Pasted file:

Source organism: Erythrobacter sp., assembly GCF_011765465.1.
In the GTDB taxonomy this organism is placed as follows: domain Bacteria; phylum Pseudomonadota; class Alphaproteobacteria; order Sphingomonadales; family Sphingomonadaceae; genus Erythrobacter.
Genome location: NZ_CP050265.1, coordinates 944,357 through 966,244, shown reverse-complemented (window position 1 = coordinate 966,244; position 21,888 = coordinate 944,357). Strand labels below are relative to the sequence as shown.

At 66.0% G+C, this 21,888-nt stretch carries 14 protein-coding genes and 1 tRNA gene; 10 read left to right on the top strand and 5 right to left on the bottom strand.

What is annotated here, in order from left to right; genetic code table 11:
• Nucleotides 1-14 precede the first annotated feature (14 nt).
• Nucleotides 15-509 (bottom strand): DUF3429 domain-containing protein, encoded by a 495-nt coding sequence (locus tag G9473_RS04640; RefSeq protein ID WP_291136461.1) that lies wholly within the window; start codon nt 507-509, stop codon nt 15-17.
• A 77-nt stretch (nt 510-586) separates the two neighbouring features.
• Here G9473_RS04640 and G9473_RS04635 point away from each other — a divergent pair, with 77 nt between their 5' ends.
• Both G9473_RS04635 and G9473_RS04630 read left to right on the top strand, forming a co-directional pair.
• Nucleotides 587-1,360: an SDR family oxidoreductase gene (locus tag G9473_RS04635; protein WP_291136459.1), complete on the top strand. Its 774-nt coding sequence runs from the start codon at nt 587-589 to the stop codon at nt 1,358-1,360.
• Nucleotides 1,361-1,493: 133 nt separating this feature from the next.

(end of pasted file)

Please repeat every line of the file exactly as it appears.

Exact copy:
Source organism: Erythrobacter sp., assembly GCF_011765465.1.
In the GTDB taxonomy this organism is placed as follows: domain Bacteria; phylum Pseudomonadota; class Alphaproteobacteria; order Sphingomonadales; family Sphingomonadaceae; genus Erythrobacter.
Genome location: NZ_CP050265.1, coordinates 944,357 through 966,244, shown reverse-complemented (window position 1 = coordinate 966,244; position 21,888 = coordinate 944,357). Strand labels below are relative to the sequence as shown.

At 66.0% G+C, this 21,888-nt stretch carries 14 protein-coding genes and 1 tRNA gene; 10 read left to right on the top strand and 5 right to left on the bottom strand.

What is annotated here, in order from left to right; genetic code table 11:
• Nucleotides 1-14 precede the first annotated feature (14 nt).
• Nucleotides 15-509 (bottom strand): DUF3429 domain-containing protein, encoded by a 495-nt coding sequence (locus tag G9473_RS04640; RefSeq protein ID WP_291136461.1) that lies wholly within the window; start codon nt 507-509, stop codon nt 15-17.
• A 77-nt stretch (nt 510-586) separates the two neighbouring features.
• Here G9473_RS04640 and G9473_RS04635 point away from each other — a divergent pair, with 77 nt between their 5' ends.
• Both G9473_RS04635 and G9473_RS04630 read left to right on the top strand, forming a co-directional pair.
• Nucleotides 587-1,360: an SDR family oxidoreductase gene (locus tag G9473_RS04635; protein WP_291136459.1), complete on the top strand. Its 774-nt coding sequence runs from the start codon at nt 587-589 to the stop codon at nt 1,358-1,360.
• Nucleotides 1,361-1,493: 133 nt separating this feature from the next.